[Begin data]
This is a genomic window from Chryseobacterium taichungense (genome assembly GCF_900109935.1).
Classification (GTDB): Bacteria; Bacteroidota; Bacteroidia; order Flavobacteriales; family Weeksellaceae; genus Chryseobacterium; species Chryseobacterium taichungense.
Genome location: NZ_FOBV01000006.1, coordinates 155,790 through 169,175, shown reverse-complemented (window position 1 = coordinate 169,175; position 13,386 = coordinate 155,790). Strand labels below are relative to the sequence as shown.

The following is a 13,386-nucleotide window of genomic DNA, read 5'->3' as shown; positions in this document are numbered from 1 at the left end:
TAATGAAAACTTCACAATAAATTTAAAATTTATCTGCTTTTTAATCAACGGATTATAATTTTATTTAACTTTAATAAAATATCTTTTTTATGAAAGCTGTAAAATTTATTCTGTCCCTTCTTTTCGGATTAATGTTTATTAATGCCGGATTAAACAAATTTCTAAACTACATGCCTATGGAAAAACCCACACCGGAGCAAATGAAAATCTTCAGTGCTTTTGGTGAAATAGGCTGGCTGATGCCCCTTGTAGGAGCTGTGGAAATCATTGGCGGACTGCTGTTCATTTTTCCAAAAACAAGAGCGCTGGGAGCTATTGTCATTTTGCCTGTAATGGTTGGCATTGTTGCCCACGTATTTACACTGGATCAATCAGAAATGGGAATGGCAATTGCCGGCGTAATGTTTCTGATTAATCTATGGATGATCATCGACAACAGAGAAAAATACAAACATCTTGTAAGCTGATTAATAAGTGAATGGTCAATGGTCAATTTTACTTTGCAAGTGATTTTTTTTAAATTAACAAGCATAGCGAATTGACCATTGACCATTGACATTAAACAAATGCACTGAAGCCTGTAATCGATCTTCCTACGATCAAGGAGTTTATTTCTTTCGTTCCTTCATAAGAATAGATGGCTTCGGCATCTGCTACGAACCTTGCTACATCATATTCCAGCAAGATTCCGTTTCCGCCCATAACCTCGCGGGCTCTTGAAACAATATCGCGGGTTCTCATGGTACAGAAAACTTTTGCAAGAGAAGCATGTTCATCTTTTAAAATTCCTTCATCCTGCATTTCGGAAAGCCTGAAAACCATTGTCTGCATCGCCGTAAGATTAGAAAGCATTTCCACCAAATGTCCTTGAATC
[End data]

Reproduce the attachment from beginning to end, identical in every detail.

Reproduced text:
This is a genomic window from Chryseobacterium taichungense (genome assembly GCF_900109935.1).
Classification (GTDB): Bacteria; Bacteroidota; Bacteroidia; order Flavobacteriales; family Weeksellaceae; genus Chryseobacterium; species Chryseobacterium taichungense.
Genome location: NZ_FOBV01000006.1, coordinates 155,790 through 169,175, shown reverse-complemented (window position 1 = coordinate 169,175; position 13,386 = coordinate 155,790). Strand labels below are relative to the sequence as shown.

The following is a 13,386-nucleotide window of genomic DNA, read 5'->3' as shown; positions in this document are numbered from 1 at the left end:
TAATGAAAACTTCACAATAAATTTAAAATTTATCTGCTTTTTAATCAACGGATTATAATTTTATTTAACTTTAATAAAATATCTTTTTTATGAAAGCTGTAAAATTTATTCTGTCCCTTCTTTTCGGATTAATGTTTATTAATGCCGGATTAAACAAATTTCTAAACTACATGCCTATGGAAAAACCCACACCGGAGCAAATGAAAATCTTCAGTGCTTTTGGTGAAATAGGCTGGCTGATGCCCCTTGTAGGAGCTGTGGAAATCATTGGCGGACTGCTGTTCATTTTTCCAAAAACAAGAGCGCTGGGAGCTATTGTCATTTTGCCTGTAATGGTTGGCATTGTTGCCCACGTATTTACACTGGATCAATCAGAAATGGGAATGGCAATTGCCGGCGTAATGTTTCTGATTAATCTATGGATGATCATCGACAACAGAGAAAAATACAAACATCTTGTAAGCTGATTAATAAGTGAATGGTCAATGGTCAATTTTACTTTGCAAGTGATTTTTTTTAAATTAACAAGCATAGCGAATTGACCATTGACCATTGACATTAAACAAATGCACTGAAGCCTGTAATCGATCTTCCTACGATCAAGGAGTTTATTTCTTTCGTTCCTTCATAAGAATAGATGGCTTCGGCATCTGCTACGAACCTTGCTACATCATATTCCAGCAAGATTCCGTTTCCGCCCATAACCTCGCGGGCTCTTGAAACAATATCGCGGGTTCTCATGGTACAGAAAACTTTTGCAAGAGAAGCATGTTCATCTTTTAAAATTCCTTCATCCTGCATTTCGGAAAGCCTGAAAACCATTGTCTGCATCGCCGTAAGATTAGAAAGCATTTCCACCAAATGTCCTTGAATC